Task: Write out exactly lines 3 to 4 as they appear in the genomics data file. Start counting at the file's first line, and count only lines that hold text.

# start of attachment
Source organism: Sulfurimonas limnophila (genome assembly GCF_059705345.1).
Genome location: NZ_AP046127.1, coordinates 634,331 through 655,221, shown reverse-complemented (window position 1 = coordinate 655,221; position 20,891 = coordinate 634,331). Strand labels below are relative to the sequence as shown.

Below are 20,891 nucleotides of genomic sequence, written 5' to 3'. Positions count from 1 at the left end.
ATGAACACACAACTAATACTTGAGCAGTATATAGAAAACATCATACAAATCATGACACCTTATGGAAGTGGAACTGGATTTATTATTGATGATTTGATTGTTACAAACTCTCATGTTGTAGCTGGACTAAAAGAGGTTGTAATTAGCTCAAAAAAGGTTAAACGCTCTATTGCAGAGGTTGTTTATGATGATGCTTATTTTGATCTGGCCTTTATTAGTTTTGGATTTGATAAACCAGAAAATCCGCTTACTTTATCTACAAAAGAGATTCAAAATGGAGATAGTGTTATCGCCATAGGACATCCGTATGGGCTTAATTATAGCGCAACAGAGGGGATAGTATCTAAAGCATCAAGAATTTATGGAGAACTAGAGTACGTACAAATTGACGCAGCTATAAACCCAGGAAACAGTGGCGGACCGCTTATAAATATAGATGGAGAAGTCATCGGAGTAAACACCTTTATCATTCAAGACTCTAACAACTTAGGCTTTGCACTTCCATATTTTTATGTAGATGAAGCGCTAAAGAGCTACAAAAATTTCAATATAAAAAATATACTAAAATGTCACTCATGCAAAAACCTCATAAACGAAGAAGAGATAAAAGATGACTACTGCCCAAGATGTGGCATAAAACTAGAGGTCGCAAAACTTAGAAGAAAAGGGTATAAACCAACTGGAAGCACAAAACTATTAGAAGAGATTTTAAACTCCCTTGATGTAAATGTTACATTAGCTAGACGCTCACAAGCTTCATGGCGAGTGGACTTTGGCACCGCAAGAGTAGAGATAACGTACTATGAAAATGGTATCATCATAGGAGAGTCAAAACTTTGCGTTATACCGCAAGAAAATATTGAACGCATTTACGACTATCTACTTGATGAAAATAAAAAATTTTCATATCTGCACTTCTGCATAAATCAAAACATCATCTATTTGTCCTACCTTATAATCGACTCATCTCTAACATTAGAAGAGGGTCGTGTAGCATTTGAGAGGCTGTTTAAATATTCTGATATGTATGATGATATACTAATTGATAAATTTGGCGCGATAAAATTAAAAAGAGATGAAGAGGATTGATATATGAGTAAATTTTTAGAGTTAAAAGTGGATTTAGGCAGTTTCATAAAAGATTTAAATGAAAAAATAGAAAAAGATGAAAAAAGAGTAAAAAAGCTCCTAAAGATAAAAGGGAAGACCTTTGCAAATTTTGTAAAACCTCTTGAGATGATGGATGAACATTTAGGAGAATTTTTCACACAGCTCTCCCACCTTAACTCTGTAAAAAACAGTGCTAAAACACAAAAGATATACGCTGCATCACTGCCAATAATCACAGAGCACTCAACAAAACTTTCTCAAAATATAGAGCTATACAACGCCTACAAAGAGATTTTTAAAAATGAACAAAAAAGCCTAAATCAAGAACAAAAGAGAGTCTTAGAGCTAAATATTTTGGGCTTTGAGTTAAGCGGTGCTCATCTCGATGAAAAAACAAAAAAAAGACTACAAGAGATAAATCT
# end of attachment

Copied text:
Below are 20,891 nucleotides of genomic sequence, written 5' to 3'. Positions count from 1 at the left end.
ATGAACACACAACTAATACTTGAGCAGTATATAGAAAACATCATACAAATCATGACACCTTATGGAAGTGGAACTGGATTTATTATTGATGATTTGATTGTTACAAACTCTCATGTTGTAGCTGGACTAAAAGAGGTTGTAATTAGCTCAAAAAAGGTTAAACGCTCTATTGCAGAGGTTGTTTATGATGATGCTTATTTTGATCTGGCCTTTATTAGTTTTGGATTTGATAAACCAGAAAATCCGCTTACTTTATCTACAAAAGAGATTCAAAATGGAGATAGTGTTATCGCCATAGGACATCCGTATGGGCTTAATTATAGCGCAACAGAGGGGATAGTATCTAAAGCATCAAGAATTTATGGAGAACTAGAGTACGTACAAATTGACGCAGCTATAAACCCAGGAAACAGTGGCGGACCGCTTATAAATATAGATGGAGAAGTCATCGGAGTAAACACCTTTATCATTCAAGACTCTAACAACTTAGGCTTTGCACTTCCATATTTTTATGTAGATGAAGCGCTAAAGAGCTACAAAAATTTCAATATAAAAAATATACTAAAATGTCACTCATGCAAAAACCTCATAAACGAAGAAGAGATAAAAGATGACTACTGCCCAAGATGTGGCATAAAACTAGAGGTCGCAAAACTTAGAAGAAAAGGGTATAAACCAACTGGAAGCACAAAACTATTAGAAGAGATTTTAAACTCCCTTGATGTAAATGTTACATTAGCTAGACGCTCACAAGCTTCATGGCGAGTGGACTTTGGCACCGCAAGAGTAGAGATAACGTACTATGAAAATGGTATCATCATAGGAGAGTCAAAACTTTGCGTTATACCGCAAGAAAATATTGAACGCATTTACGACTATCTACTTGATGAAAATAAAAAATTTTCATATCTGCACTTCTGCATAAATCAAAACATCATCTATTTGTCCTACCTTATAATCGACTCATCTCTAACATTAGAAGAGGGTCGTGTAGCATTTGAGAGGCTGTTTAAATATTCTGATATGTATGATGATATACTAATTGATAAATTTGGCGCGATAAAATTAAAAAGAGATGAAGAGGATTGATATATGAGTAAATTTTTAGAGTTAAAAGTGGATTTAGGCAGTTTCATAAAAGATTTAAATGAAAAAATAGAAAAAGATGAAAAAAGAGTAAAAAAGCTCCTAAAGATAAAAGGGAAGACCTTTGCAAATTTTGTAAAACCTCTTGAGATGATGGATGAACATTTAGGAGAATTTTTCACACAGCTCTCCCACCTTAACTCTGTAAAAAACAGTGCTAAAACACAAAAGATATACGCTGCATCACTGCCAATAATCACAGAGCACTCAACAAAACTTTCTCAAAATATAGAGCTATACAACGCCTACAAAGAGATTTTTAAAAATGAACAAAAAAGCCTAAATCAAGAACAAAAGAGAGTCTTAGAGCTAAATATTTTGGGCTTTGAGTTAAGCGGTGCTCATCTCGATGAAAAAACAAAAAAAAGACTACAAGAGATAAATCT